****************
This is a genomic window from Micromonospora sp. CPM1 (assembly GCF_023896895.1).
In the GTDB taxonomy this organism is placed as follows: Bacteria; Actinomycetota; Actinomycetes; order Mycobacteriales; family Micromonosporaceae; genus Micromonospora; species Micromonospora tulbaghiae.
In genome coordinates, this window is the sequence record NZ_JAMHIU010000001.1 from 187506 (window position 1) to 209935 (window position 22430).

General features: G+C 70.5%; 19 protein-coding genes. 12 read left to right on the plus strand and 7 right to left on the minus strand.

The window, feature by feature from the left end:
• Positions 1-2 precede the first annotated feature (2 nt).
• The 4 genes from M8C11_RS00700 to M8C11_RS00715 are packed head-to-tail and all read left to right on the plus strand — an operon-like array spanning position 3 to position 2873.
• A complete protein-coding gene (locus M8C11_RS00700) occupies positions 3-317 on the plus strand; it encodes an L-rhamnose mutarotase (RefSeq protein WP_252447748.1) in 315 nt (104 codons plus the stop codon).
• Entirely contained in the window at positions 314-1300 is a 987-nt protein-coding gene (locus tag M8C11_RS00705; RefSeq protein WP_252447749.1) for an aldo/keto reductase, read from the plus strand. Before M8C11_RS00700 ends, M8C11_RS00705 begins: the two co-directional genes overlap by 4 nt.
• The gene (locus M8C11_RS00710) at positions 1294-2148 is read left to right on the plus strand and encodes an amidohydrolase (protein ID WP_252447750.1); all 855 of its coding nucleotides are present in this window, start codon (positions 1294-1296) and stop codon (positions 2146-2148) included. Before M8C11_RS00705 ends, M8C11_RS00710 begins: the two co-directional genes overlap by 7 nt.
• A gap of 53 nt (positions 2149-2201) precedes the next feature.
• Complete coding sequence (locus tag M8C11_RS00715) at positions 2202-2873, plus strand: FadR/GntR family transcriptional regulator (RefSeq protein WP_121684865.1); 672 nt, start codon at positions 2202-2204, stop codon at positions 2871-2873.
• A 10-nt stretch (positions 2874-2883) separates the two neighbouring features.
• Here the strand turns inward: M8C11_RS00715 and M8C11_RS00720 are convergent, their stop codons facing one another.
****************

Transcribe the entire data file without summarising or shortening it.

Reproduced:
This is a genomic window from Micromonospora sp. CPM1 (assembly GCF_023896895.1).
In the GTDB taxonomy this organism is placed as follows: Bacteria; Actinomycetota; Actinomycetes; order Mycobacteriales; family Micromonosporaceae; genus Micromonospora; species Micromonospora tulbaghiae.
In genome coordinates, this window is the sequence record NZ_JAMHIU010000001.1 from 187506 (window position 1) to 209935 (window position 22430).

General features: G+C 70.5%; 19 protein-coding genes. 12 read left to right on the plus strand and 7 right to left on the minus strand.

The window, feature by feature from the left end:
• Positions 1-2 precede the first annotated feature (2 nt).
• The 4 genes from M8C11_RS00700 to M8C11_RS00715 are packed head-to-tail and all read left to right on the plus strand — an operon-like array spanning position 3 to position 2873.
• A complete protein-coding gene (locus M8C11_RS00700) occupies positions 3-317 on the plus strand; it encodes an L-rhamnose mutarotase (RefSeq protein WP_252447748.1) in 315 nt (104 codons plus the stop codon).
• Entirely contained in the window at positions 314-1300 is a 987-nt protein-coding gene (locus tag M8C11_RS00705; RefSeq protein WP_252447749.1) for an aldo/keto reductase, read from the plus strand. Before M8C11_RS00700 ends, M8C11_RS00705 begins: the two co-directional genes overlap by 4 nt.
• The gene (locus M8C11_RS00710) at positions 1294-2148 is read left to right on the plus strand and encodes an amidohydrolase (protein ID WP_252447750.1); all 855 of its coding nucleotides are present in this window, start codon (positions 1294-1296) and stop codon (positions 2146-2148) included. Before M8C11_RS00705 ends, M8C11_RS00710 begins: the two co-directional genes overlap by 7 nt.
• A gap of 53 nt (positions 2149-2201) precedes the next feature.
• Complete coding sequence (locus tag M8C11_RS00715) at positions 2202-2873, plus strand: FadR/GntR family transcriptional regulator (RefSeq protein WP_121684865.1); 672 nt, start codon at positions 2202-2204, stop codon at positions 2871-2873.
• A 10-nt stretch (positions 2874-2883) separates the two neighbouring features.
• Here the strand turns inward: M8C11_RS00715 and M8C11_RS00720 are convergent, their stop codons facing one another.